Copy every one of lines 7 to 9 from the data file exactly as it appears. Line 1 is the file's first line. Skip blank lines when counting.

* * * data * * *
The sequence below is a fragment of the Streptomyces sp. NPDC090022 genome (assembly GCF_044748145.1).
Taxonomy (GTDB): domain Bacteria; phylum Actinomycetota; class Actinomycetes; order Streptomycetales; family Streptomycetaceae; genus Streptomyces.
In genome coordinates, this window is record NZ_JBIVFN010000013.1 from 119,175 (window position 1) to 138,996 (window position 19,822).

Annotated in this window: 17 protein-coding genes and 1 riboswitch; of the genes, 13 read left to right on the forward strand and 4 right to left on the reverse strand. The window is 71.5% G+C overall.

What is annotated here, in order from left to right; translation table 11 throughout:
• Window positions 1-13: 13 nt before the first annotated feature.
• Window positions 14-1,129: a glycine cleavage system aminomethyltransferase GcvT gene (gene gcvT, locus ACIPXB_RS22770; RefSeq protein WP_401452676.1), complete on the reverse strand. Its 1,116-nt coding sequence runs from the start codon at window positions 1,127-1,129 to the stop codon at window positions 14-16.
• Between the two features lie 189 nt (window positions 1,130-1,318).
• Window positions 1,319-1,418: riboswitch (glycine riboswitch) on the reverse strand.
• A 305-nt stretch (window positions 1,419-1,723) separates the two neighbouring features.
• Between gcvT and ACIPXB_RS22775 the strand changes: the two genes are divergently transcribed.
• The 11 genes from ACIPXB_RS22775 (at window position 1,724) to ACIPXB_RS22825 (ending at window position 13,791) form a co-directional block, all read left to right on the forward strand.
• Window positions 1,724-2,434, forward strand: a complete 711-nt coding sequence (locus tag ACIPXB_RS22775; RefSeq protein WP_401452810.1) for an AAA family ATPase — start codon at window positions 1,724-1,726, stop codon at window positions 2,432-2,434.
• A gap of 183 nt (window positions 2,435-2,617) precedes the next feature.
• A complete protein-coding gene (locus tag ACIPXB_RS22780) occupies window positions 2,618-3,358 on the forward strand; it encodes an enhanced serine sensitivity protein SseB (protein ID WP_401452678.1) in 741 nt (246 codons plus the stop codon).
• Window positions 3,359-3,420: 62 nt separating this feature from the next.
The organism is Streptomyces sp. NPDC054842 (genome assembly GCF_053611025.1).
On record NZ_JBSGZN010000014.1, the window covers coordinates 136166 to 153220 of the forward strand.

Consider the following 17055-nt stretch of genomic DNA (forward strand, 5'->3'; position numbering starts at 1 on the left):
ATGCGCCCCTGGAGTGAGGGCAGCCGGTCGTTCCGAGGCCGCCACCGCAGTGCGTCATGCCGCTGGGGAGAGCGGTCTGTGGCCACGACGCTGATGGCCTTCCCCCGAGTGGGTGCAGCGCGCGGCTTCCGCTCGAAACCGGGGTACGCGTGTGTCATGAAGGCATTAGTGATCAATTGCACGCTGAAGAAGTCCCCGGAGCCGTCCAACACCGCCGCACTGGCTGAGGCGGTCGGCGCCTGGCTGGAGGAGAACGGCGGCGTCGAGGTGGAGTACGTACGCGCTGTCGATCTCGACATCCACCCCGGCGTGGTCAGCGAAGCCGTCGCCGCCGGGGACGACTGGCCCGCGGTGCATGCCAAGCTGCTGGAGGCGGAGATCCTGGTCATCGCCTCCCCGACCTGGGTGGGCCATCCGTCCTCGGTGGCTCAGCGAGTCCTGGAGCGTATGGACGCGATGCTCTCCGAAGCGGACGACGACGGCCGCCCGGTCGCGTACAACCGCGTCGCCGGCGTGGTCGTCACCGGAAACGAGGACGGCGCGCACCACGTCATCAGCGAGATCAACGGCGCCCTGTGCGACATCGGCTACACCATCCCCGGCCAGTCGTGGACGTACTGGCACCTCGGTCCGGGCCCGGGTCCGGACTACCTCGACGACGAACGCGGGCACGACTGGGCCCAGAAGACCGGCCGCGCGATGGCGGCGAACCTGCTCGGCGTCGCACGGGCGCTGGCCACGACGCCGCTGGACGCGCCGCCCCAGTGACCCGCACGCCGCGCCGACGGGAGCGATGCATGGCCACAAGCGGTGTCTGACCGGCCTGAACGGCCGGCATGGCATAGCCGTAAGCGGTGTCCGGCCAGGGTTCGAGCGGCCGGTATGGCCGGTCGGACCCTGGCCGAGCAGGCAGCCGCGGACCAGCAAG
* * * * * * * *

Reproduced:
• Window positions 14-1,129: a glycine cleavage system aminomethyltransferase GcvT gene (gene gcvT, locus ACIPXB_RS22770; RefSeq protein WP_401452676.1), complete on the reverse strand. Its 1,116-nt coding sequence runs from the start codon at window positions 1,127-1,129 to the stop codon at window positions 14-16.
• Between the two features lie 189 nt (window positions 1,130-1,318).
• Window positions 1,319-1,418: riboswitch (glycine riboswitch) on the reverse strand.